Overload False operator

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#1 kenryuakuma

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Overload False operator

Posted 02 March 2010 - 04:35 PM

I am just wonder what the point is of overloading the false operator as overloading the true operator already does the job.

Let's say you have this:

```// Overload true.
public static bool operator true(ThreeD op) {
if((op.x != 0) || (op.y != 0) || (op.z != 0))
return true; // at least one coordinate is non-zero
else
return false;
}

// Overload false.
public static bool operator false(ThreeD op) {
if((op.x == 0) && (op.y == 0) && (op.z == 0))
return true; // all coordinates are zero
else
return false;
}

public class TrueFalseDemo {
public static void Main() {
ThreeD a = new ThreeD(5, 6, 7);
ThreeD b = new ThreeD(10, 10, 10);
ThreeD c = new ThreeD(0, 0, 0);

Console.Write("Here is a: ");
a.show();
Console.Write("Here is b: ");
b.show();
Console.Write("Here is c: ");
c.show();
Console.WriteLine();

if(a) Console.WriteLine("a is true.");
else Console.WriteLine("a is false.");

if(B)/> Console.WriteLine("b is true.");
else Console.WriteLine("b is false.");

if(c) Console.WriteLine("c is true.");
else Console.WriteLine("c is false.");
```

I am just stuck with the false operator since it is not even used in the program if assuming a, the object, is always true. Besides, that how do we know what codes to write in the overload false operator method as the overload true operator already does the job true and false. If it is true returns true if false, returns false.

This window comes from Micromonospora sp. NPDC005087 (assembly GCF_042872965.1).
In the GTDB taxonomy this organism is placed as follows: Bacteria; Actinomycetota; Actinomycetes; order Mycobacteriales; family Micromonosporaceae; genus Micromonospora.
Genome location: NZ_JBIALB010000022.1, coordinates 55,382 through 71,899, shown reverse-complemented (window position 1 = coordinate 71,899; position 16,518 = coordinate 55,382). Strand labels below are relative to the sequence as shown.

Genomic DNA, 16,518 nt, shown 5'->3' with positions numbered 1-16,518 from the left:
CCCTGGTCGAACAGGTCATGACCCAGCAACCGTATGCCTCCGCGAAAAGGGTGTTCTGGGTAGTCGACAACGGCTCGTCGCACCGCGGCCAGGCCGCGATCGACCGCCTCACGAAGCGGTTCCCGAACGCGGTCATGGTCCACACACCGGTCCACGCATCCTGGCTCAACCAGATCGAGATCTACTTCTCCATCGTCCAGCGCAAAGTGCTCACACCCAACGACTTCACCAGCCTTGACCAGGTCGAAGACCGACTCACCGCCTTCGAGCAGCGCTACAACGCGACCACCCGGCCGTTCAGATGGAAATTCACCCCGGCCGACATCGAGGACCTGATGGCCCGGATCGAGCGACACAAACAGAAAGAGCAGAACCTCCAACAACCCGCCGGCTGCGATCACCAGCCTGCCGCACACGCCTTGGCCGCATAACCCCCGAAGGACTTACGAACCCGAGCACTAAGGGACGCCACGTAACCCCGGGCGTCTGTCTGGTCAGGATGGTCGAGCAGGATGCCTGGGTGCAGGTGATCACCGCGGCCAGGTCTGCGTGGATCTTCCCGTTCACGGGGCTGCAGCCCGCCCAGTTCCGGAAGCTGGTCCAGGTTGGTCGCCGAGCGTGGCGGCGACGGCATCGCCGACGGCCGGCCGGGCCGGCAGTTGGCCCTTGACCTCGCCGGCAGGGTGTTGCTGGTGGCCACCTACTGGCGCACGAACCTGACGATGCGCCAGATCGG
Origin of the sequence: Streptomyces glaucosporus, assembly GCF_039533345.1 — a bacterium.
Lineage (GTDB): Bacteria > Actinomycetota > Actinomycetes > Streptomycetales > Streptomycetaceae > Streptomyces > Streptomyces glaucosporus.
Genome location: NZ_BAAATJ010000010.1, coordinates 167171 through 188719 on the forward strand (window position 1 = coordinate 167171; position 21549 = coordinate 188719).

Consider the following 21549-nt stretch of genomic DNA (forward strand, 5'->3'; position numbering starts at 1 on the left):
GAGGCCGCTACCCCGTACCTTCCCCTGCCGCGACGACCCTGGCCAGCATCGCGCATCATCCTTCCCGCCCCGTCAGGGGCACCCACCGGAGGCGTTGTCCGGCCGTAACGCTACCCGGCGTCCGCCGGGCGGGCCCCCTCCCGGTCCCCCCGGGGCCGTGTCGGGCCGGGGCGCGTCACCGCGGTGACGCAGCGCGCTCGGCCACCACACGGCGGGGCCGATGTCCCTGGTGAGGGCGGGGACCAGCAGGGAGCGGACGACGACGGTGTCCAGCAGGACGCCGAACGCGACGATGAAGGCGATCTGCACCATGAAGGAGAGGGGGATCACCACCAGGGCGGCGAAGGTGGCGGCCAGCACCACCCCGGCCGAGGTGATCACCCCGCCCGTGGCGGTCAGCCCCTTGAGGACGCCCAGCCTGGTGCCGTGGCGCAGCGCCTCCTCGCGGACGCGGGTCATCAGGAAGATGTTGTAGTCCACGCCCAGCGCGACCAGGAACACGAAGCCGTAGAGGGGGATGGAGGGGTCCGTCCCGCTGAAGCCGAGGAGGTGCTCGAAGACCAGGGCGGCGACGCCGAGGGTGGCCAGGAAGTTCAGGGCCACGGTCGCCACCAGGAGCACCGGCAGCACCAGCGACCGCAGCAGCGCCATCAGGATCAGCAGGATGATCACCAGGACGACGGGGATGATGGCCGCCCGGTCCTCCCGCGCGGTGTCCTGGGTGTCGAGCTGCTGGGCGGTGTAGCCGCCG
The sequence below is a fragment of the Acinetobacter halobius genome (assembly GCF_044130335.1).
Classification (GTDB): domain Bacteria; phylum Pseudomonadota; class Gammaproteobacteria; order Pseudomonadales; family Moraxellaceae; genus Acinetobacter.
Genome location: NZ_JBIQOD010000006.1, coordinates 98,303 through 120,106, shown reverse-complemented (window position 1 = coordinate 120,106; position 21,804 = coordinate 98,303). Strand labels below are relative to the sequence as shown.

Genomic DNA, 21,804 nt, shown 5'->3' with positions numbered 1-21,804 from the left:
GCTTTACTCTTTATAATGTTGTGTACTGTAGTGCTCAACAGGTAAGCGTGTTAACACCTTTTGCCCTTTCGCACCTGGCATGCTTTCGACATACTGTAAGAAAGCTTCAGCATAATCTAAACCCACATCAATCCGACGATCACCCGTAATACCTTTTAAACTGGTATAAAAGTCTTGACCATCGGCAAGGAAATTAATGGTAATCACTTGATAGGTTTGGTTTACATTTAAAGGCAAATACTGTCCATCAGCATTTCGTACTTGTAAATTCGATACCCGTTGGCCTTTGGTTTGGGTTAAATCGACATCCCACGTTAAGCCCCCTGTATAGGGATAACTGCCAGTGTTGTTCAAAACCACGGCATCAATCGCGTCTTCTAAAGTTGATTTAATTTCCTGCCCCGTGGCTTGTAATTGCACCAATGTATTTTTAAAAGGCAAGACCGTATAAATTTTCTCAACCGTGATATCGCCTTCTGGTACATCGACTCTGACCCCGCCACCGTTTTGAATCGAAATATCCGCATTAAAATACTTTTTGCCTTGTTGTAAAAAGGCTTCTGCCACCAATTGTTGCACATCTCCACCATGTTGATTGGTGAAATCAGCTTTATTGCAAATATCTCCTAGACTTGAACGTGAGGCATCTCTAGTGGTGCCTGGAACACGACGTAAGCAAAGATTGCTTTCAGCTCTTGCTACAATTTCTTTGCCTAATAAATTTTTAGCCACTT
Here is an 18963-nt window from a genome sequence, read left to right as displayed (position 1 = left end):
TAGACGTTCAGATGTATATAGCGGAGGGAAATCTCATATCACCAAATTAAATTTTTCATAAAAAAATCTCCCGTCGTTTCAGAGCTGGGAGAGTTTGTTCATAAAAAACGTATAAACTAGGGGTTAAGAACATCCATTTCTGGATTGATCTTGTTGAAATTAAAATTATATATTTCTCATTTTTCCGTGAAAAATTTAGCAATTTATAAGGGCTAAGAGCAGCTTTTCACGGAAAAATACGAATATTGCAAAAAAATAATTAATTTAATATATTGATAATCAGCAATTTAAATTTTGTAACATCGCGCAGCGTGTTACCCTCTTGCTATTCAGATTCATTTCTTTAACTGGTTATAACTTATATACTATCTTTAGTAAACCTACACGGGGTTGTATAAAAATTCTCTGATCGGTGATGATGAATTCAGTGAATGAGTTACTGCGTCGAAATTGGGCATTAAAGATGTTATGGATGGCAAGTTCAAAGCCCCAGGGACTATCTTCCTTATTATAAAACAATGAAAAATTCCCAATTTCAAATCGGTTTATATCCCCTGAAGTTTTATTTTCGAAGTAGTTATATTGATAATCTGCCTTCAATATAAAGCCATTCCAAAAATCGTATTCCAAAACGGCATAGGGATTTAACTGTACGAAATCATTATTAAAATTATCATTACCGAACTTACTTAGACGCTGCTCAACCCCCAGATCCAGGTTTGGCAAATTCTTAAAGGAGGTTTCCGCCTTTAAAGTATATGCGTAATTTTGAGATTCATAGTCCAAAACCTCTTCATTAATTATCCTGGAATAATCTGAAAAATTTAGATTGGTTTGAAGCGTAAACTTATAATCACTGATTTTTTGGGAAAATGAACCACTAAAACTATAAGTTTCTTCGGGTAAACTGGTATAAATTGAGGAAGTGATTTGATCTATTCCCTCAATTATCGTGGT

This post has been edited by kenryuakuma: 02 March 2010 - 04:36 PM

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Replies To: Overload False operator

#2 MentalFloss

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Re: Overload False operator

Posted 02 March 2010 - 04:45 PM

If you overload a comparison operator, you have to overload its opposite too.

You might find this helpful: http://msdn.microsof...28VS.71%29.aspx

Also, overloading operators is a pretty delicate task so try not to go overboard for the sake of your code's readability.
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#3 kenryuakuma

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Re: Overload False operator

Posted 02 March 2010 - 05:09 PM

MentalFloss, on 02 March 2010 - 03:45 PM, said:

If you overload a comparison operator, you have to overload its opposite too.

You might find this helpful: http://msdn.microsof...28VS.71%29.aspx